I have had a great deal of time to think over the past year. These days, there’s not much to do on a Friday night once the dishes are done and the laundry is folded. So if I’ve got nothing better I’ll make some tea, turn on some relaxing music, and think about death.
It’s an ugly thing, but an inescapable one. News networks keep a running death count like it’s the score of the latest Seahawks game. Casual conversations spin around comorbidities and fatality rates. Every positive test from a friend or family member makes us think: “Will this be the one?” The comfortable distance we place between ourselves and our own mortality has suddenly shrunk.
The weight of death is most clearly shown in the drastic steps we’ve voluntarily taken to ensure our safety. Staying home, separated from loved ones, disconnected from our communities, locked out of hobbies and holidays; these aren’t measures anyone was excited about. But confronted with a new and terrifying disease that can — and does — strike wherever it pleases, we’ve retreated willingly.
Or rather, some of us have. Since day one of the “two weeks to flatten the curve” I’ve had family and friends defying the restrictions. Hosting parties, shaking hands, hugging loved ones. These rebels include seniors, health professionals and the medically high-risk. These are not cruel sociopaths or ignorant hicks; they are kind, compassionate, intelligent people.
When I’ve asked why they choose to act as they do, a common theme emerges. They’re not ignorant of their chances; they move ahead, eyes open, always aware of the casualty figures that hover on every news site and Facebook banner. Like the rest of us, these are people who live with a daily awareness of death. Those who oppose COVID-19 restrictions have decided that the danger — to themselves and to others — is an acceptable price to pay for a human connection, a hug, an unmasked smile.
It’s not up to me to decide whether or not this is right. The boundaries of our personal freedoms have been debated for two and a half centuries, and you won’t find the final answer here.
However, I think it’s important to recognize that any measure of freedom is, by necessity, a risk. Living in a nation of free people means being affected by the choices made with that liberty. We watch people make foolish choices every day, only granting government the authority to step in when their actions directly put someone else at risk.
Driving while impaired is punishable by law, yet we allow people to take actions that lead them to impairment. Why do we allow this? Because we see the level of control necessary to remove these risks as unacceptable. We’ve chosen a point at which we value our ability to act independently, even if the public good could be achieved through its sacrifice.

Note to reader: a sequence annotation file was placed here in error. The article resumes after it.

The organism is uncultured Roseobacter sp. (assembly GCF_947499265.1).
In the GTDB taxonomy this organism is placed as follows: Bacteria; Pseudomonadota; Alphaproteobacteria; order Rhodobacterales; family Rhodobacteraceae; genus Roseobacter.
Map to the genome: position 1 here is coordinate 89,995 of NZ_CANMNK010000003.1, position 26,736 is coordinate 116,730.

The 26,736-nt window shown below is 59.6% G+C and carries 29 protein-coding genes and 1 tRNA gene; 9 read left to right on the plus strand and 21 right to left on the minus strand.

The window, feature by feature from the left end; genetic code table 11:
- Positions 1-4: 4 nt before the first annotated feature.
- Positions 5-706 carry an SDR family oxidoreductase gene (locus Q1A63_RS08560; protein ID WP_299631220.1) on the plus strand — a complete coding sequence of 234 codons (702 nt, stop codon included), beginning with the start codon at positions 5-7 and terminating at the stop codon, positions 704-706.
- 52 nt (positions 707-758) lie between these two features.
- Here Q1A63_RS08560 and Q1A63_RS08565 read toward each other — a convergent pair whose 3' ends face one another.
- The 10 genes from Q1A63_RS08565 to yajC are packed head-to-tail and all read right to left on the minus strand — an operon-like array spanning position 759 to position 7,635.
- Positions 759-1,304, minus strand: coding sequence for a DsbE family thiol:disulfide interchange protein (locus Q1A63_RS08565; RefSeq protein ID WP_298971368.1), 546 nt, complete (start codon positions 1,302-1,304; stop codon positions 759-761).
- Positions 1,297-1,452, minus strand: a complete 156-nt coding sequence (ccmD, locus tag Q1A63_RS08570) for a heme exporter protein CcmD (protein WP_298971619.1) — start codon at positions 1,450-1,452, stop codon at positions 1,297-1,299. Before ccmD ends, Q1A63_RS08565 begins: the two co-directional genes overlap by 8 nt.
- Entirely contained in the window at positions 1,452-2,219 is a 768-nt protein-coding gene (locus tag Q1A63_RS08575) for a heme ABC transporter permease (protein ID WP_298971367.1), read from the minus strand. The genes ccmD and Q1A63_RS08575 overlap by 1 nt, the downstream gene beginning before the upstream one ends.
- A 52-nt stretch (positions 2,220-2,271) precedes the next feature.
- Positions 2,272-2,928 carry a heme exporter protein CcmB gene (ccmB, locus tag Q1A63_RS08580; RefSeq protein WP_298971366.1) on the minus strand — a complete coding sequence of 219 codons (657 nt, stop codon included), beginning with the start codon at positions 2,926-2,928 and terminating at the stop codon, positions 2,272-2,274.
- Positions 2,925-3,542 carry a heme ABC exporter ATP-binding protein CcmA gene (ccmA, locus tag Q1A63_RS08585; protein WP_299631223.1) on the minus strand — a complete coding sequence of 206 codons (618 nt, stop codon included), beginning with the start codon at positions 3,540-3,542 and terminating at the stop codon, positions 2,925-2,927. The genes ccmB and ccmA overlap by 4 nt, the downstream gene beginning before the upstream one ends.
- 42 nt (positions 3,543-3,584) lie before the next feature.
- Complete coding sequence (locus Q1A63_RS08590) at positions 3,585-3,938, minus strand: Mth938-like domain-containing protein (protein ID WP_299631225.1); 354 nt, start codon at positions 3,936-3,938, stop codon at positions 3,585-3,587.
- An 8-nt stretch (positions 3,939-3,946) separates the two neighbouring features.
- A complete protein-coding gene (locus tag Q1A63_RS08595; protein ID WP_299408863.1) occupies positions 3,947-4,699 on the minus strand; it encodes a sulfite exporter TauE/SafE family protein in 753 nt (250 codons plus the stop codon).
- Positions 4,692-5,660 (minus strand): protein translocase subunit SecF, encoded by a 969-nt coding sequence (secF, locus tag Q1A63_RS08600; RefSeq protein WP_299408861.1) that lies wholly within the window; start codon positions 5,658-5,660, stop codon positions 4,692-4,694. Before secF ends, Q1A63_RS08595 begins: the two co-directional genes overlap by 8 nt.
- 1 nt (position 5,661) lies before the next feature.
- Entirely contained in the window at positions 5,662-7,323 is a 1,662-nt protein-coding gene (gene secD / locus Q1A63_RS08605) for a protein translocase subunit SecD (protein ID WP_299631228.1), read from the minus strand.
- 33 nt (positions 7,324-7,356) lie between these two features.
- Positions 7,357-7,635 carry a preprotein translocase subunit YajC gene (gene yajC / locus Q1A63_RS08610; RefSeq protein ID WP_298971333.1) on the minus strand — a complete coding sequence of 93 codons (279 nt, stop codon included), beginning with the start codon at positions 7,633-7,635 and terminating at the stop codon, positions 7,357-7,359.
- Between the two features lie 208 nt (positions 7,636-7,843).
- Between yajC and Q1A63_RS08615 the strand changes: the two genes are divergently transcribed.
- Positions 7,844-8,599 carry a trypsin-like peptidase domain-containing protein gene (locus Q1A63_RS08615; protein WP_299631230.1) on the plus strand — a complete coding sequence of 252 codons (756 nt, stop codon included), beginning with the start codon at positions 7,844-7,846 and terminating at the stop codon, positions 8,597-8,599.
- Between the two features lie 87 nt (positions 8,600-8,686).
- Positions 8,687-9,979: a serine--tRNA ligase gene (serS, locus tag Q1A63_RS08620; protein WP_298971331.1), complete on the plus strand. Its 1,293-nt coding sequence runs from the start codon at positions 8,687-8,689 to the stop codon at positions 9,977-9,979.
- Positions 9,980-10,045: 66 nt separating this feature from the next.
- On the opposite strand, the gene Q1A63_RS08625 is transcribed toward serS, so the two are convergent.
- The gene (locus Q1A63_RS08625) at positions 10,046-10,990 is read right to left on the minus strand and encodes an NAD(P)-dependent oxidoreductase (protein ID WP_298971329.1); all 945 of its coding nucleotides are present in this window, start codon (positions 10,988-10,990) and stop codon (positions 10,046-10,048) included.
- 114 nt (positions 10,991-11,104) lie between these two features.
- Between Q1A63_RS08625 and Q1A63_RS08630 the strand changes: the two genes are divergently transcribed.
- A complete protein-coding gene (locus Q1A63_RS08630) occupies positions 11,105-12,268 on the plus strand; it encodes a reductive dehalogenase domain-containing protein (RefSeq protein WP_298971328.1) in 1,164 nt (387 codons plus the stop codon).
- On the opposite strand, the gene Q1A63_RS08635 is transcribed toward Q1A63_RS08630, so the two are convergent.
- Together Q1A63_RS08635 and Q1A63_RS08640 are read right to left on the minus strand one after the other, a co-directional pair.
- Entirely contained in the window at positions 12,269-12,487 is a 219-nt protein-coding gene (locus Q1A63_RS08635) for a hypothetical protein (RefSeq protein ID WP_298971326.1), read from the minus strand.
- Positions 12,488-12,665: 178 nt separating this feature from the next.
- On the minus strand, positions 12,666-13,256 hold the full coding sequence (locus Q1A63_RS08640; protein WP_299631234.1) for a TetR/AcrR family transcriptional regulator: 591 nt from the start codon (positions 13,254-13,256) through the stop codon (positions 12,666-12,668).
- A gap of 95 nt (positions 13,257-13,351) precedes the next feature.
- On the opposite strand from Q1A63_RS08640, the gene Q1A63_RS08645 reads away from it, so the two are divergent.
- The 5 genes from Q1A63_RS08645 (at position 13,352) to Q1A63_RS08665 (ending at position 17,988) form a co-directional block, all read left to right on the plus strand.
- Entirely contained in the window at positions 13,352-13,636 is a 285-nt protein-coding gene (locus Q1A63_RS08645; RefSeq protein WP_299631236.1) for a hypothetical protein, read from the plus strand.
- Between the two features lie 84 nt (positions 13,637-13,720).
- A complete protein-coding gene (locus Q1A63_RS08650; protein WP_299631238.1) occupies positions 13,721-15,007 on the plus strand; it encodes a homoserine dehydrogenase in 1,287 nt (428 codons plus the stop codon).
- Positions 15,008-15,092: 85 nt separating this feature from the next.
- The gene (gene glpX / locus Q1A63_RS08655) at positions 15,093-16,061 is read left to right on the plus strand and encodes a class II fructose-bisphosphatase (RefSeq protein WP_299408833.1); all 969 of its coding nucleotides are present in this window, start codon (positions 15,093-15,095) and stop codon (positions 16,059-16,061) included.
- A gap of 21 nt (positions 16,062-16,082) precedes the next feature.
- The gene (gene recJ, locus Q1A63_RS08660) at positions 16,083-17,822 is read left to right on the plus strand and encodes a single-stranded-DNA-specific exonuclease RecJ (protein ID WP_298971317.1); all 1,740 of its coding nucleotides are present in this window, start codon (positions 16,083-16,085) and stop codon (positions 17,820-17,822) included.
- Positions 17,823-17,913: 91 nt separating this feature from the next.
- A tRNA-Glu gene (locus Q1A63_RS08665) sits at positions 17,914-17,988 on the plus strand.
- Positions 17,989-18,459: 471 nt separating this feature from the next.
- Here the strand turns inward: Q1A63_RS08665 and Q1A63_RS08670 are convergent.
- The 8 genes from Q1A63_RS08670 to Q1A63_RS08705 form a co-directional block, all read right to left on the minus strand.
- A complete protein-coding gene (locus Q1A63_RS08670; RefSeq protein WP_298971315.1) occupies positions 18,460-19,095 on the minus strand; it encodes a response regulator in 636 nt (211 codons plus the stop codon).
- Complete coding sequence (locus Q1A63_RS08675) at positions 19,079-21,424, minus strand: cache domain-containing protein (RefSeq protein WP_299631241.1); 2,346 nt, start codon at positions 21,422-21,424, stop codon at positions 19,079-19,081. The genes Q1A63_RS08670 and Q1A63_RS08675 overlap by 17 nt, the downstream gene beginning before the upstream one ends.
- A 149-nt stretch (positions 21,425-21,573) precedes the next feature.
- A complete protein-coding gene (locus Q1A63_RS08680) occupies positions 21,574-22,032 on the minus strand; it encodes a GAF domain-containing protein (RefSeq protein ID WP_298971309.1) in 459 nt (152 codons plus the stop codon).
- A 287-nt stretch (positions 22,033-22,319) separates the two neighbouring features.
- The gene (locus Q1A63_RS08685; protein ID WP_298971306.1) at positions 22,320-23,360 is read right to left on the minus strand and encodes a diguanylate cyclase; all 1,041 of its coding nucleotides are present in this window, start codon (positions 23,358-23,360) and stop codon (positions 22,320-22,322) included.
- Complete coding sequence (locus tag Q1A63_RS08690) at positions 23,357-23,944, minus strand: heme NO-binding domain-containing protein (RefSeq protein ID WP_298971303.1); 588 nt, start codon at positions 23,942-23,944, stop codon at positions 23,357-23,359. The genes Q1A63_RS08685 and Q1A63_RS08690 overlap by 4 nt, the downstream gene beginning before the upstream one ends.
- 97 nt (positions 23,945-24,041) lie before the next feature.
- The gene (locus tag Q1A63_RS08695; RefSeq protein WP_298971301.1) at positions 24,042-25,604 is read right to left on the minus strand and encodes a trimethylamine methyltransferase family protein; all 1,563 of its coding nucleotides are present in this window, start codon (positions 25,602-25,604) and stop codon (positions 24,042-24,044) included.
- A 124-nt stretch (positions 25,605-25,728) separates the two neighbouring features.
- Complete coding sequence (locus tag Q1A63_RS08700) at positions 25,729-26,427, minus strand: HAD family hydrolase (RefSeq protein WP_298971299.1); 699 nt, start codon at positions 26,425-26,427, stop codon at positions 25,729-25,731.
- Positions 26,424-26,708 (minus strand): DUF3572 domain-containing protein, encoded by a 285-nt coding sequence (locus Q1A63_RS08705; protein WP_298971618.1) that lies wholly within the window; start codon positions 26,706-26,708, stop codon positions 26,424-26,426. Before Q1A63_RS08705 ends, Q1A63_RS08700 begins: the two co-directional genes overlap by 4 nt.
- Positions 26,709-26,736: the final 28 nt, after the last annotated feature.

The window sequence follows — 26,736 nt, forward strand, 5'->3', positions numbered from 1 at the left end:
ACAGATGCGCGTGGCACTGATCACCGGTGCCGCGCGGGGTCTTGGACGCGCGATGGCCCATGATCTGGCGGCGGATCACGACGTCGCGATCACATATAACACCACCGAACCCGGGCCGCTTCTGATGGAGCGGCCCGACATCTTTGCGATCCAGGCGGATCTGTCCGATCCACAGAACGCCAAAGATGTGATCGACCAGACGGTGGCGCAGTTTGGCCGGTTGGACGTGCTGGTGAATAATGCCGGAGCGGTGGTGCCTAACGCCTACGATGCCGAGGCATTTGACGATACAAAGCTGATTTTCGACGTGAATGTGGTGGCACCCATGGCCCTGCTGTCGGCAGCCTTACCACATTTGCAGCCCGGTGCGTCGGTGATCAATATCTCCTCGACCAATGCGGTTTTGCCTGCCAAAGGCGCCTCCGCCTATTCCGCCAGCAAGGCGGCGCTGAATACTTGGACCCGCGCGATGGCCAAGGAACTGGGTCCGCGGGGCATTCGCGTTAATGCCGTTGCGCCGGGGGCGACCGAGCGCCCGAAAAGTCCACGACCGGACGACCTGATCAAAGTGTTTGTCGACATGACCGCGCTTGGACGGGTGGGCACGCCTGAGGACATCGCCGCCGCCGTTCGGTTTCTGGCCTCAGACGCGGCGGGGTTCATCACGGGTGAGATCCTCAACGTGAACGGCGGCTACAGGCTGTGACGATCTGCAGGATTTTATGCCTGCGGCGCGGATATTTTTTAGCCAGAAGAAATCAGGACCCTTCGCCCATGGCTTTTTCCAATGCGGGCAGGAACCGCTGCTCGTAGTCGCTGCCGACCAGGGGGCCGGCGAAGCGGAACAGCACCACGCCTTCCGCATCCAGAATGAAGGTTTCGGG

In my experience, those who oppose restrictions in the time of COVID aren’t composed primarily of science-denying conspiracy theorists or people with reckless disregard for public health. They’re people who see the level of control required to eliminate that risk as crossing a boundary. A leap from the prevention of harm to the prevention of the potential to do harm.
It’s easy to suggest a philosophical difference and much more difficult to apply it to the complexities of the real world. We’ve accepted support for the public good in the form of taxes, speed limits and building codes. We also reject control for the sake of freedom in every right we uphold and every new tax we vote down. My hope is simply that we can assess the pandemic as a question like the rest. If we can manage that, perhaps we can make some progress toward a responsible compromise.
Above all, I don’t want to add to our year-long national shouting match. I’ve seen disturbing thinking on both the pro-restriction and anti-restriction sides of the aisle. I’m not a virologist or a politician, and I’m neither equipped nor entrusted to make any kind of public health decision. This isn’t even about disease — it’s about dialogue. Starting a productive conversation means acknowledging that we have meaningful differences that go deeper than statistics. Compromise may mean we have to live with the consequences of someone else’s convictions, even while upholding our own.
Matthew Dean lives near Vaughn.
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